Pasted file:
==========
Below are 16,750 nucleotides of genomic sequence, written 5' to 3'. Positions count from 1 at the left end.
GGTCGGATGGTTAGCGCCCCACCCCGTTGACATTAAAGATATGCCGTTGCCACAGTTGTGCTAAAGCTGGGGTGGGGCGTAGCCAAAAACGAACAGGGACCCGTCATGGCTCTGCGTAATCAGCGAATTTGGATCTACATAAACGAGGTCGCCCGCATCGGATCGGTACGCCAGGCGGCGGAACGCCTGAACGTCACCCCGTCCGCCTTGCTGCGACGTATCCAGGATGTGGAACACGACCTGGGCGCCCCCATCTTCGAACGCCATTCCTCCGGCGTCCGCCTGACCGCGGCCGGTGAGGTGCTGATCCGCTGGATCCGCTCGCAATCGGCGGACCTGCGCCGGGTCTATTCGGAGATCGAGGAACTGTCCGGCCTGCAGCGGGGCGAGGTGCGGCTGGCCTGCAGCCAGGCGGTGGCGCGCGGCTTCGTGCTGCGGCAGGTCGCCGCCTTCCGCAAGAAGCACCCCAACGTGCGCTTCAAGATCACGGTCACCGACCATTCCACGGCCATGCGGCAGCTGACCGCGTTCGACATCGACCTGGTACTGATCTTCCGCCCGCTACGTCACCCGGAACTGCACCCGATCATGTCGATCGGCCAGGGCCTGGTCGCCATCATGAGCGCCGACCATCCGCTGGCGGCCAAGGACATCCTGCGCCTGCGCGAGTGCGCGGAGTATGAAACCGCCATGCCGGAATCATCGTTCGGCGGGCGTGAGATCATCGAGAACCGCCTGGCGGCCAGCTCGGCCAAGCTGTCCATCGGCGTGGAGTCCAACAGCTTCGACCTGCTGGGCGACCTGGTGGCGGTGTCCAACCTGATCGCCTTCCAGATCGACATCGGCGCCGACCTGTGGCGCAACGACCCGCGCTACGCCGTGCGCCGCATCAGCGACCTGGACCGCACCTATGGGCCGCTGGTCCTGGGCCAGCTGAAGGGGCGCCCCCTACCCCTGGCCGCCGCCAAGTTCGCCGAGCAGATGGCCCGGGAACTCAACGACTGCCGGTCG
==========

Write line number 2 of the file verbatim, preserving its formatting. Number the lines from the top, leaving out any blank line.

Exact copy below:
GGTCGGATGGTTAGCGCCCCACCCCGTTGACATTAAAGATATGCCGTTGCCACAGTTGTGCTAAAGCTGGGGTGGGGCGTAGCCAAAAACGAACAGGGACCCGTCATGGCTCTGCGTAATCAGCGAATTTGGATCTACATAAACGAGGTCGCCCGCATCGGATCGGTACGCCAGGCGGCGGAACGCCTGAACGTCACCCCGTCCGCCTTGCTGCGACGTATCCAGGATGTGGAACACGACCTGGGCGCCCCCATCTTCGAACGCCATTCCTCCGGCGTCCGCCTGACCGCGGCCGGTGAGGTGCTGATCCGCTGGATCCGCTCGCAATCGGCGGACCTGCGCCGGGTCTATTCGGAGATCGAGGAACTGTCCGGCCTGCAGCGGGGCGAGGTGCGGCTGGCCTGCAGCCAGGCGGTGGCGCGCGGCTTCGTGCTGCGGCAGGTCGCCGCCTTCCGCAAGAAGCACCCCAACGTGCGCTTCAAGATCACGGTCACCGACCATTCCACGGCCATGCGGCAGCTGACCGCGTTCGACATCGACCTGGTACTGATCTTCCGCCCGCTACGTCACCCGGAACTGCACCCGATCATGTCGATCGGCCAGGGCCTGGTCGCCATCATGAGCGCCGACCATCCGCTGGCGGCCAAGGACATCCTGCGCCTGCGCGAGTGCGCGGAGTATGAAACCGCCATGCCGGAATCATCGTTCGGCGGGCGTGAGATCATCGAGAACCGCCTGGCGGCCAGCTCGGCCAAGCTGTCCATCGGCGTGGAGTCCAACAGCTTCGACCTGCTGGGCGACCTGGTGGCGGTGTCCAACCTGATCGCCTTCCAGATCGACATCGGCGCCGACCTGTGGCGCAACGACCCGCGCTACGCCGTGCGCCGCATCAGCGACCTGGACCGCACCTATGGGCCGCTGGTCCTGGGCCAGCTGAAGGGGCGCCCCCTACCCCTGGCCGCCGCCAAGTTCGCCGAGCAGATGGCCCGGGAACTCAACGACTGCCGGTCG